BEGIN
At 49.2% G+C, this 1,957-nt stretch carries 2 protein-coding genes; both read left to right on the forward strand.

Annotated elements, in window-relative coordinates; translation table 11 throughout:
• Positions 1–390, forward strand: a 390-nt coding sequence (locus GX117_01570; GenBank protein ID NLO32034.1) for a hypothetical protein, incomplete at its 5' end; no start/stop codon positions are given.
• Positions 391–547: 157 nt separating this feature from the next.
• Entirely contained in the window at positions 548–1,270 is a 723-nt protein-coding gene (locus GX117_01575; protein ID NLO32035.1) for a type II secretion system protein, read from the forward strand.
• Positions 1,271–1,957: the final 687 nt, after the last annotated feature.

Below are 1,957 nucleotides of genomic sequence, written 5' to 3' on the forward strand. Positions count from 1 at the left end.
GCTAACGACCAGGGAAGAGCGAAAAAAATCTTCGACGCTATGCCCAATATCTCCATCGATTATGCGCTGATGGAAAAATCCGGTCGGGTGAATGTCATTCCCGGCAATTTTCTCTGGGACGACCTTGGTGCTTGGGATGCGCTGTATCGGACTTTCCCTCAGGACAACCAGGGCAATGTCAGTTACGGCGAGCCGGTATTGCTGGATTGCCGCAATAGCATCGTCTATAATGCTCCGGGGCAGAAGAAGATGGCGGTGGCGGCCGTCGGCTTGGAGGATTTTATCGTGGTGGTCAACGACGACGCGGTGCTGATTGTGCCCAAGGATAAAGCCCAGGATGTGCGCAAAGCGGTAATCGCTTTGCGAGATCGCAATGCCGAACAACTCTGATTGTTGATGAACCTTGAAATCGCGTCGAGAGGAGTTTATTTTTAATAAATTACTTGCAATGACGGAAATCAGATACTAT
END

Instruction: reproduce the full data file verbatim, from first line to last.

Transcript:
At 49.2% G+C, this 1,957-nt stretch carries 2 protein-coding genes; both read left to right on the forward strand.

Annotated elements, in window-relative coordinates; translation table 11 throughout:
• Positions 1–390, forward strand: a 390-nt coding sequence (locus GX117_01570; GenBank protein ID NLO32034.1) for a hypothetical protein, incomplete at its 5' end; no start/stop codon positions are given.
• Positions 391–547: 157 nt separating this feature from the next.
• Entirely contained in the window at positions 548–1,270 is a 723-nt protein-coding gene (locus GX117_01575; protein ID NLO32035.1) for a type II secretion system protein, read from the forward strand.
• Positions 1,271–1,957: the final 687 nt, after the last annotated feature.

Below are 1,957 nucleotides of genomic sequence, written 5' to 3' on the forward strand. Positions count from 1 at the left end.
GCTAACGACCAGGGAAGAGCGAAAAAAATCTTCGACGCTATGCCCAATATCTCCATCGATTATGCGCTGATGGAAAAATCCGGTCGGGTGAATGTCATTCCCGGCAATTTTCTCTGGGACGACCTTGGTGCTTGGGATGCGCTGTATCGGACTTTCCCTCAGGACAACCAGGGCAATGTCAGTTACGGCGAGCCGGTATTGCTGGATTGCCGCAATAGCATCGTCTATAATGCTCCGGGGCAGAAGAAGATGGCGGTGGCGGCCGTCGGCTTGGAGGATTTTATCGTGGTGGTCAACGACGACGCGGTGCTGATTGTGCCCAAGGATAAAGCCCAGGATGTGCGCAAAGCGGTAATCGCTTTGCGAGATCGCAATGCCGAACAACTCTGATTGTTGATGAACCTTGAAATCGCGTCGAGAGGAGTTTATTTTTAATAAATTACTTGCAATGACGGAAATCAGATACTAT